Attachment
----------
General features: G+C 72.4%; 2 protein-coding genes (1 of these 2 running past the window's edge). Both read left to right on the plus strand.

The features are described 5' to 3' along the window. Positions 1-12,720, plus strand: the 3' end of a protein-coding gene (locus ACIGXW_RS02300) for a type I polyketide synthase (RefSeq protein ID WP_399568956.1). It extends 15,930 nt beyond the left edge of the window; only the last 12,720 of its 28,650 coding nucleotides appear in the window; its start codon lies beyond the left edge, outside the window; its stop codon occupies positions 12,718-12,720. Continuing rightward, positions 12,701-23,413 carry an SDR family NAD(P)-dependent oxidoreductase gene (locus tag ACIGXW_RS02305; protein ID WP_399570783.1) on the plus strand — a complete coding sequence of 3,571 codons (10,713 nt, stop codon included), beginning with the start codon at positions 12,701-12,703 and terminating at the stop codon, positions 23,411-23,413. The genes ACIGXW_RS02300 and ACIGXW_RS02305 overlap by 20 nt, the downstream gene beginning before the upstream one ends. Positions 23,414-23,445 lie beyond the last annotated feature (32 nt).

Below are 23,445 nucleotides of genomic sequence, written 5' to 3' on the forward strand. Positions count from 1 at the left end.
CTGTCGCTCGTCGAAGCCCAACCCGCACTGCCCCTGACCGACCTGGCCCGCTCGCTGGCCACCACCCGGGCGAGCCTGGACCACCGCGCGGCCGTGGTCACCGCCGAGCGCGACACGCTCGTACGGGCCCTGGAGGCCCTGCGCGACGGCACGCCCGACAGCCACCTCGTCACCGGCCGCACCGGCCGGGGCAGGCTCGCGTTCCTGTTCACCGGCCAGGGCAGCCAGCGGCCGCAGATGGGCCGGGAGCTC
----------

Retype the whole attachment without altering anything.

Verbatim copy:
General features: G+C 72.4%; 2 protein-coding genes (1 of these 2 running past the window's edge). Both read left to right on the plus strand.

The features are described 5' to 3' along the window. Positions 1-12,720, plus strand: the 3' end of a protein-coding gene (locus ACIGXW_RS02300) for a type I polyketide synthase (RefSeq protein ID WP_399568956.1). It extends 15,930 nt beyond the left edge of the window; only the last 12,720 of its 28,650 coding nucleotides appear in the window; its start codon lies beyond the left edge, outside the window; its stop codon occupies positions 12,718-12,720. Continuing rightward, positions 12,701-23,413 carry an SDR family NAD(P)-dependent oxidoreductase gene (locus tag ACIGXW_RS02305; protein ID WP_399570783.1) on the plus strand — a complete coding sequence of 3,571 codons (10,713 nt, stop codon included), beginning with the start codon at positions 12,701-12,703 and terminating at the stop codon, positions 23,411-23,413. The genes ACIGXW_RS02300 and ACIGXW_RS02305 overlap by 20 nt, the downstream gene beginning before the upstream one ends. Positions 23,414-23,445 lie beyond the last annotated feature (32 nt).

Below are 23,445 nucleotides of genomic sequence, written 5' to 3' on the forward strand. Positions count from 1 at the left end.
CTGTCGCTCGTCGAAGCCCAACCCGCACTGCCCCTGACCGACCTGGCCCGCTCGCTGGCCACCACCCGGGCGAGCCTGGACCACCGCGCGGCCGTGGTCACCGCCGAGCGCGACACGCTCGTACGGGCCCTGGAGGCCCTGCGCGACGGCACGCCCGACAGCCACCTCGTCACCGGCCGCACCGGCCGGGGCAGGCTCGCGTTCCTGTTCACCGGCCAGGGCAGCCAGCGGCCGCAGATGGGCCGGGAGCTC